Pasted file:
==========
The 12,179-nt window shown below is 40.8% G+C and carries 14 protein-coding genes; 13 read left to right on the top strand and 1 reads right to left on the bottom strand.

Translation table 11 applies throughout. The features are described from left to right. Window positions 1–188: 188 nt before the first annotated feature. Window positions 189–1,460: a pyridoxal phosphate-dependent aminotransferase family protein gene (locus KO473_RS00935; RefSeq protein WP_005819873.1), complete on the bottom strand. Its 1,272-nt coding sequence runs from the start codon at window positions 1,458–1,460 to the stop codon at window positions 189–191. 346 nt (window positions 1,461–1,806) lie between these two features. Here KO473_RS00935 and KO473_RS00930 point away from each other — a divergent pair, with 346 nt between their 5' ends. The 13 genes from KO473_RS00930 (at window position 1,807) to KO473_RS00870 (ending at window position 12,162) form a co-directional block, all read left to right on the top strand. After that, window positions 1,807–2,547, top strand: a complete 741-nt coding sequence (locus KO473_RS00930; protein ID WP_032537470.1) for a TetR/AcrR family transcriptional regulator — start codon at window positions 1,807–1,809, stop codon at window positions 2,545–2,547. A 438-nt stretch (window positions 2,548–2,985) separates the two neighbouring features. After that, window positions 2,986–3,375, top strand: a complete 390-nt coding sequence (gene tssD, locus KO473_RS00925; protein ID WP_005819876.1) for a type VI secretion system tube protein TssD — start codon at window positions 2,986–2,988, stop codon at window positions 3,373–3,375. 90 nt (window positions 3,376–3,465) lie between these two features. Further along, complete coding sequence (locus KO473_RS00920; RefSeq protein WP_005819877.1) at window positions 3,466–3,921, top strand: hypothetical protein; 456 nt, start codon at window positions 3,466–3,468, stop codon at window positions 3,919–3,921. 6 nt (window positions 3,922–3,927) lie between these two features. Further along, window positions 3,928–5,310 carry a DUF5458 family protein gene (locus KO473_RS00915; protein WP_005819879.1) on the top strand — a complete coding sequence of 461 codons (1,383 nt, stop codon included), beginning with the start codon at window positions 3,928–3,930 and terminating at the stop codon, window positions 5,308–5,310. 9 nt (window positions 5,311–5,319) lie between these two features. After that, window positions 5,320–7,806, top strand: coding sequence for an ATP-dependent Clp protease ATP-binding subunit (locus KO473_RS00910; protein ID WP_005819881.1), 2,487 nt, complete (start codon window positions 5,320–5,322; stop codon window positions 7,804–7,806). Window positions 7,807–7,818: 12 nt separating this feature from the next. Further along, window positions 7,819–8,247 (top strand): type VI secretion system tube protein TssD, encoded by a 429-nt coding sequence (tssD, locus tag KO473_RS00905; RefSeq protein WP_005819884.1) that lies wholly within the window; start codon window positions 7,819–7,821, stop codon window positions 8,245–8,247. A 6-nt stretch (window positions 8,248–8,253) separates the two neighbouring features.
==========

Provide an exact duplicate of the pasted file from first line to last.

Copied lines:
The 12,179-nt window shown below is 40.8% G+C and carries 14 protein-coding genes; 13 read left to right on the top strand and 1 reads right to left on the bottom strand.

Translation table 11 applies throughout. The features are described from left to right. Window positions 1–188: 188 nt before the first annotated feature. Window positions 189–1,460: a pyridoxal phosphate-dependent aminotransferase family protein gene (locus KO473_RS00935; RefSeq protein WP_005819873.1), complete on the bottom strand. Its 1,272-nt coding sequence runs from the start codon at window positions 1,458–1,460 to the stop codon at window positions 189–191. 346 nt (window positions 1,461–1,806) lie between these two features. Here KO473_RS00935 and KO473_RS00930 point away from each other — a divergent pair, with 346 nt between their 5' ends. The 13 genes from KO473_RS00930 (at window position 1,807) to KO473_RS00870 (ending at window position 12,162) form a co-directional block, all read left to right on the top strand. After that, window positions 1,807–2,547, top strand: a complete 741-nt coding sequence (locus KO473_RS00930; protein ID WP_032537470.1) for a TetR/AcrR family transcriptional regulator — start codon at window positions 1,807–1,809, stop codon at window positions 2,545–2,547. A 438-nt stretch (window positions 2,548–2,985) separates the two neighbouring features. After that, window positions 2,986–3,375, top strand: a complete 390-nt coding sequence (gene tssD, locus KO473_RS00925; protein ID WP_005819876.1) for a type VI secretion system tube protein TssD — start codon at window positions 2,986–2,988, stop codon at window positions 3,373–3,375. 90 nt (window positions 3,376–3,465) lie between these two features. Further along, complete coding sequence (locus KO473_RS00920; RefSeq protein WP_005819877.1) at window positions 3,466–3,921, top strand: hypothetical protein; 456 nt, start codon at window positions 3,466–3,468, stop codon at window positions 3,919–3,921. 6 nt (window positions 3,922–3,927) lie between these two features. Further along, window positions 3,928–5,310 carry a DUF5458 family protein gene (locus KO473_RS00915; protein WP_005819879.1) on the top strand — a complete coding sequence of 461 codons (1,383 nt, stop codon included), beginning with the start codon at window positions 3,928–3,930 and terminating at the stop codon, window positions 5,308–5,310. 9 nt (window positions 5,311–5,319) lie between these two features. After that, window positions 5,320–7,806, top strand: coding sequence for an ATP-dependent Clp protease ATP-binding subunit (locus KO473_RS00910; protein ID WP_005819881.1), 2,487 nt, complete (start codon window positions 5,320–5,322; stop codon window positions 7,804–7,806). Window positions 7,807–7,818: 12 nt separating this feature from the next. Further along, window positions 7,819–8,247 (top strand): type VI secretion system tube protein TssD, encoded by a 429-nt coding sequence (tssD, locus tag KO473_RS00905; RefSeq protein WP_005819884.1) that lies wholly within the window; start codon window positions 7,819–7,821, stop codon window positions 8,245–8,247. A 6-nt stretch (window positions 8,248–8,253) separates the two neighbouring features.